Sony Kapoor

Sony Kapoor is managing director of Re-Define, an economic think tank that advises policy-makers, and a visiting fellow at the London School of Economics.

Recent Articles

For Europe, High Stakes in Greece

Stabilizing one teetering economy won't end the eurozone's dance of death.

T he problems of the euro turned critical when the Greek government nearly defaulted in May 2010 and the International Monetary Fund and European Union agreed to a bailout. In truth, the 17-nation euro area had deep troubles long before that. Its oversized and undercapitalized banks, its common monetary policy but diverse and fragmented fiscal policies, the persistent economic imbalances among nations that use the euro, and a cumbersome decision-making structure all made the euro-area economy vulnerable. The crisis, which still bears the mark of the Greek tragedy that first set it off, has now spread far beyond Greece. The euro was created for normal times, but the EU lacked good mechanisms for crisis management. At every step of the Greek drama, policy-maker responses have remained behind the curve of economic deterioration. Slowly but surely, this erosion of confidence ensnared other countries, such as Ireland and Portugal, then spread to Spain and Italy, both perceived to be...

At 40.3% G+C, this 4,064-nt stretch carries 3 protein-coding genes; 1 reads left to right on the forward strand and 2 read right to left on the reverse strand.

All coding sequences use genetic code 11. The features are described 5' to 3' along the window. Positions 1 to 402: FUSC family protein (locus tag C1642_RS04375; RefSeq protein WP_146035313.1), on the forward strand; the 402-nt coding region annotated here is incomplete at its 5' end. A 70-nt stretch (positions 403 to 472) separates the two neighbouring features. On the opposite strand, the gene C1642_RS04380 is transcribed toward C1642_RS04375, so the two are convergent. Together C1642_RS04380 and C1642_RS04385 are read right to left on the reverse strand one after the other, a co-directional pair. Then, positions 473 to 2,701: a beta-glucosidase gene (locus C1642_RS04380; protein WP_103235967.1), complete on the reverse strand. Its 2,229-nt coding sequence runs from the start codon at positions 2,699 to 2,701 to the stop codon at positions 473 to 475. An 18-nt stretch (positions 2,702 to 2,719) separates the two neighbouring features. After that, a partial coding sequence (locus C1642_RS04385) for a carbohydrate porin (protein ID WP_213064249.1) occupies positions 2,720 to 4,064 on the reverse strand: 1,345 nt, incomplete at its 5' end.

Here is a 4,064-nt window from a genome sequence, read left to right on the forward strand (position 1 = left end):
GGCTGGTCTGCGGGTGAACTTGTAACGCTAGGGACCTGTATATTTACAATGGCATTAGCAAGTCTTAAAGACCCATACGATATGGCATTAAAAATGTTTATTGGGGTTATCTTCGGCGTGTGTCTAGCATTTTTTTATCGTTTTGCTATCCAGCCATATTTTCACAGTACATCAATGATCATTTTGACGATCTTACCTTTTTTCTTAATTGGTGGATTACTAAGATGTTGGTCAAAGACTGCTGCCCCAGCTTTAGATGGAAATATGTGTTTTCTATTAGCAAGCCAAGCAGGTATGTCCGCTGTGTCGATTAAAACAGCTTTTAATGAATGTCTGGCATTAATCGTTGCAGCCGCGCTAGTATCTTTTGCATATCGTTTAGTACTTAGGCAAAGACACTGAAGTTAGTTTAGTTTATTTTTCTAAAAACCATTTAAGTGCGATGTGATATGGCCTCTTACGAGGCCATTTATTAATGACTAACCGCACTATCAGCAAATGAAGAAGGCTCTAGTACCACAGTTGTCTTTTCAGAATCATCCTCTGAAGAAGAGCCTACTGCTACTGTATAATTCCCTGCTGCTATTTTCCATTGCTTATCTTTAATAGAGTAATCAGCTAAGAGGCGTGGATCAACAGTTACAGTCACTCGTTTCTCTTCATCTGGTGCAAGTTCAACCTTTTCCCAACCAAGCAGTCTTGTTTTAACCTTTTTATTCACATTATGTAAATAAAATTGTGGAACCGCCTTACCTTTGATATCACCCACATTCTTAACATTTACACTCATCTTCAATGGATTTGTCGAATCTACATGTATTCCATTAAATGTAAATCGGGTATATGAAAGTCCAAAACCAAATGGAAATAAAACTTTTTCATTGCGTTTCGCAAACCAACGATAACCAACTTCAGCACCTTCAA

For Europe, High Stakes in Greece

Stabilizing one teetering economy won't end the eurozone's dance of death.

(Flickr/Oscar Alexander)
T he problems of the euro turned critical when the Greek government nearly defaulted in May 2010 and the International Monetary Fund and European Union agreed to a bailout. In truth, the 17-nation euro area had deep troubles long before that. Its oversized and undercapitalized banks, its common monetary policy but diverse and fragmented fiscal policies, the persistent economic imbalances among nations that use the euro, and a cumbersome decision-making structure all made the euro-area economy vulnerable. The crisis, which still bears the mark of the Greek tragedy that first set it off, has now spread far beyond Greece. The euro was created for normal times, but the EU lacked good mechanisms for crisis management. At every step of the Greek drama, policy-maker responses have remained behind the curve of economic deterioration. Slowly but surely, this erosion of confidence ensnared other countries, such as Ireland and Portugal, then spread to Spain and Italy, both perceived to be...